Understanding artistic art
Editor’s note: Some of the following images contain nudity.
Seven years ago, photographer Anton O’Donnell moved to the Castro.
“Already on a path to self-discovery and determined to pursue art, I knew I couldn’t be anywhere but San Francisco,” he said.
“I fully came out here and also learned a lot about how to be myself. The level of self-expression I see in others here is incredible,” O’Donnell said. “It was only natural for me to want to document such a vibrant place. And it’s totally full of weirdos, so I felt right at home from the get-go.”
Photographer Anton O’Donnell captures the queer street culture of San Francisco’s Castro District.
Courtesy Anton O’Donnell
Courtesy Anton O’Donnell
Photography is a new form of artistic expression for O’Donnell, who grew up in San Luis Obispo skateboarding and performing music. His first introduction to visual art happened in 2012 when he produced a skateboarding film. The following year, he discovered the photography of Vivian Maier.
“I fell in love with Vivian’s amazing photography and especially her endearing self-portraits. I wanted to follow in her footsteps,” he said.
A self portrait of photographer Anton O’Donnell.
The Castro District proved the perfect canvas for O’Donnell, now 38 years old, to explore with his camera in hand.
Not only did he find his partner there, but a few months after arriving in San Francisco, O’Donnell met photographer Arthur Tress, who influenced his style and encouraged him to explore his local environment and the creative possibilities therein.
“I use my camera to connect with people and the environment and most importantly to represent LGBTQ+ lives and to contribute towards preserving San Francisco’s rich culture and art scene.”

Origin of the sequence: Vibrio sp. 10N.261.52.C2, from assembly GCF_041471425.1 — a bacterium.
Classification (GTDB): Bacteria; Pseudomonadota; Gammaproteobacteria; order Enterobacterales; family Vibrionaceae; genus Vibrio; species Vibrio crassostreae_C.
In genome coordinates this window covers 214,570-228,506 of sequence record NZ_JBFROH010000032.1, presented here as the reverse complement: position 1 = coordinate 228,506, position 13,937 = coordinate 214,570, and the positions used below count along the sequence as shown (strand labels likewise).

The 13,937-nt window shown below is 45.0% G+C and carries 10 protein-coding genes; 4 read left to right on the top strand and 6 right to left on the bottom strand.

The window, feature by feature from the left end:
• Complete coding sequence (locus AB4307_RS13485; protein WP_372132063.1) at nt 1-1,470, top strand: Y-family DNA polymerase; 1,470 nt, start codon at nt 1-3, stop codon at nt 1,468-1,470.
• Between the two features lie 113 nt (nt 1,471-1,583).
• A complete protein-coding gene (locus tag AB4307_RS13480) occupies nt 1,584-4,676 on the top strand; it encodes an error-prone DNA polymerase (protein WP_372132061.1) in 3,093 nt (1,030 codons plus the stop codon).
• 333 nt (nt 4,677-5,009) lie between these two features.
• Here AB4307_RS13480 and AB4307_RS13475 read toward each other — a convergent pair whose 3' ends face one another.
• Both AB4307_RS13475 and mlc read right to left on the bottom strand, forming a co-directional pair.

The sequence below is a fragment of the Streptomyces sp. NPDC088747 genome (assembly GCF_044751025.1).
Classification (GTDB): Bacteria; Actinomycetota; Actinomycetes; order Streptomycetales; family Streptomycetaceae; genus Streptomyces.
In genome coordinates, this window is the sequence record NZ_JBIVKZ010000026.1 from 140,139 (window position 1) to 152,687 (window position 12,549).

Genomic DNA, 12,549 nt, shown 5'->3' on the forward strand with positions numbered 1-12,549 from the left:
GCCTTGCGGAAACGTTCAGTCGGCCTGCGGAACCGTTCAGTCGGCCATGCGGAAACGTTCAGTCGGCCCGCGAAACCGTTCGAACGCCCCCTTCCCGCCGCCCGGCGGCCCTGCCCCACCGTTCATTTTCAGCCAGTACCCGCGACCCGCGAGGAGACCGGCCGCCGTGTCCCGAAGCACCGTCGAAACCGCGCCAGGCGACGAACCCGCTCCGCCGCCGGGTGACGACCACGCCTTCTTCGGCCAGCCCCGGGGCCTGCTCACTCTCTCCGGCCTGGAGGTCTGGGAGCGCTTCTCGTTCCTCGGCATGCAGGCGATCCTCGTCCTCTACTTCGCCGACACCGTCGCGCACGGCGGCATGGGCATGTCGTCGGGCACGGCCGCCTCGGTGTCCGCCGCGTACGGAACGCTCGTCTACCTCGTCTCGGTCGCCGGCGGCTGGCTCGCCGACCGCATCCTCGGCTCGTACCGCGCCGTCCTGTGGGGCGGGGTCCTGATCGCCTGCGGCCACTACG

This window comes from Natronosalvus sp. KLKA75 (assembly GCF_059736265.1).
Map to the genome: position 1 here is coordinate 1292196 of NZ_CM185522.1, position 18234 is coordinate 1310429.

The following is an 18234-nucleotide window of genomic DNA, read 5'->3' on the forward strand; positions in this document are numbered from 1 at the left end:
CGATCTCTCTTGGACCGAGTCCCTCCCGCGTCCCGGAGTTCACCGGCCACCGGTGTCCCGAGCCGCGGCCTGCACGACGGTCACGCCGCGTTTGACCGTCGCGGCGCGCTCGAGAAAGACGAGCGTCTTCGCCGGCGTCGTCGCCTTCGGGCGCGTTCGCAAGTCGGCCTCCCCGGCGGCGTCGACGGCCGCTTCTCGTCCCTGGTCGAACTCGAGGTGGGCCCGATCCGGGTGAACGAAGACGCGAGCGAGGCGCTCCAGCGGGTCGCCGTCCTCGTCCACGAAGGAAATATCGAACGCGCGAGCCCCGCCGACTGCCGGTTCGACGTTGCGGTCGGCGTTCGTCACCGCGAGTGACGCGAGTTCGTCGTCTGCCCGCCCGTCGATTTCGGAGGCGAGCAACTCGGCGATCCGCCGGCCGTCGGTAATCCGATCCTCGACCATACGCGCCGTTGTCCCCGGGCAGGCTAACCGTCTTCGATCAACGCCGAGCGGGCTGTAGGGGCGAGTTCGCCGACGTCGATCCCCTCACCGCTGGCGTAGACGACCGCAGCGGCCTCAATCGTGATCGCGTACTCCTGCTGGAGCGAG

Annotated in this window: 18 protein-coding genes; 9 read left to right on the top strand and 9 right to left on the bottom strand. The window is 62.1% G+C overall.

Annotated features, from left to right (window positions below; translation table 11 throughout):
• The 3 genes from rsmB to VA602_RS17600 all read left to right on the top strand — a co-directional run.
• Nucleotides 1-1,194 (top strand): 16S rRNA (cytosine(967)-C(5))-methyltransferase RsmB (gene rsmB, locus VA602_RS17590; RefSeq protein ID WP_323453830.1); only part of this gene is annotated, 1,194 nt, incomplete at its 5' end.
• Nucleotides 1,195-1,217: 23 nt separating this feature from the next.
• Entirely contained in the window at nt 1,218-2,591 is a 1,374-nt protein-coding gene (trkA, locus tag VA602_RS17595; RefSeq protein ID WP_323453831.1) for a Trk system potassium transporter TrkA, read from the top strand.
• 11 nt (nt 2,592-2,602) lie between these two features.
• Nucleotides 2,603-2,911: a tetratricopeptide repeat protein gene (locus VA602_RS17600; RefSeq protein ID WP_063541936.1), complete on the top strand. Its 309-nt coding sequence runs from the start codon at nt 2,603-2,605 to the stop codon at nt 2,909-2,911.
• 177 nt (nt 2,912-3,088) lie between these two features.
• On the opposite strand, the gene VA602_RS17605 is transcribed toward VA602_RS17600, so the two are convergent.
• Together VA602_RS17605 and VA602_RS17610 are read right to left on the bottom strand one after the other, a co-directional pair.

One of O’Donnell’s main reasons for documenting the streets of the Castro is to celebrate queer street style, freedom and sexual expression. “I’ve lived in and traveled to enough places now to know there is no place quite like the Castro, with its cast of characters and personalities that make it such a special place,” he said. “The Castro is one of the last fortresses for freedom and self-expression, especially given the threat much of marginal society is under.”
O’Donnell doesn’t find it challenging to document the Castro, because on every street corner, there are neighborhood exhibitionists happy to respond to tourists and passersby.
“It hasn’t been difficult to photograph here because the Castro loves being under the spotlight,” added O’Donnell. “I just show up with an open mind.”
For the first four years of his project, O’Donnell shot exclusively with medium format film cameras and at the start of the pandemic with Kodak Tri-X black and white film. He now explores the streets with a 907x Hasselblad digital medium format camera.
“The lack of an optical viewfinder on this camera requires the photographer to look down at the screen and shoot at waist level, very much like the twin reflex camera that Vivian Maier shot with,” he explained. “This is a much less obtrusive way to photograph since the camera’s position is not so obvious to the subject.”
O’Donnell’s mission is to share the images of his adopted neighborhood during a time when queer culture, through anti-transgender laws and anti-gay education legislation, is under threat.
“The revolutionary Twin Peaks Tavern, the first gay bar in the United States to open its windows to the street, is our Stonewall. Peer through its windows, and you will see an elder generation communing quite naturally and comfortably with a young crowd,” he said. “Cruise the blocks, and you might run into Dane, a neighborhood eccentric who once saved a man from a burning car next to the Castro Theatre. These are the kinds of moments I feel especially drawn to capture. With my Hasselblad camera nestled dearly in my arms, I am doing my duty to keep the Castro queer.”
You can view a collection of Anton O’Donnell’s photographs of Jane Warner Plaza at Manny’s Cafe at 3092 16th Street in the Mission District of San Francisco through September 2022. He will be having a guided tour of his images on July 28 at 6:30 pm.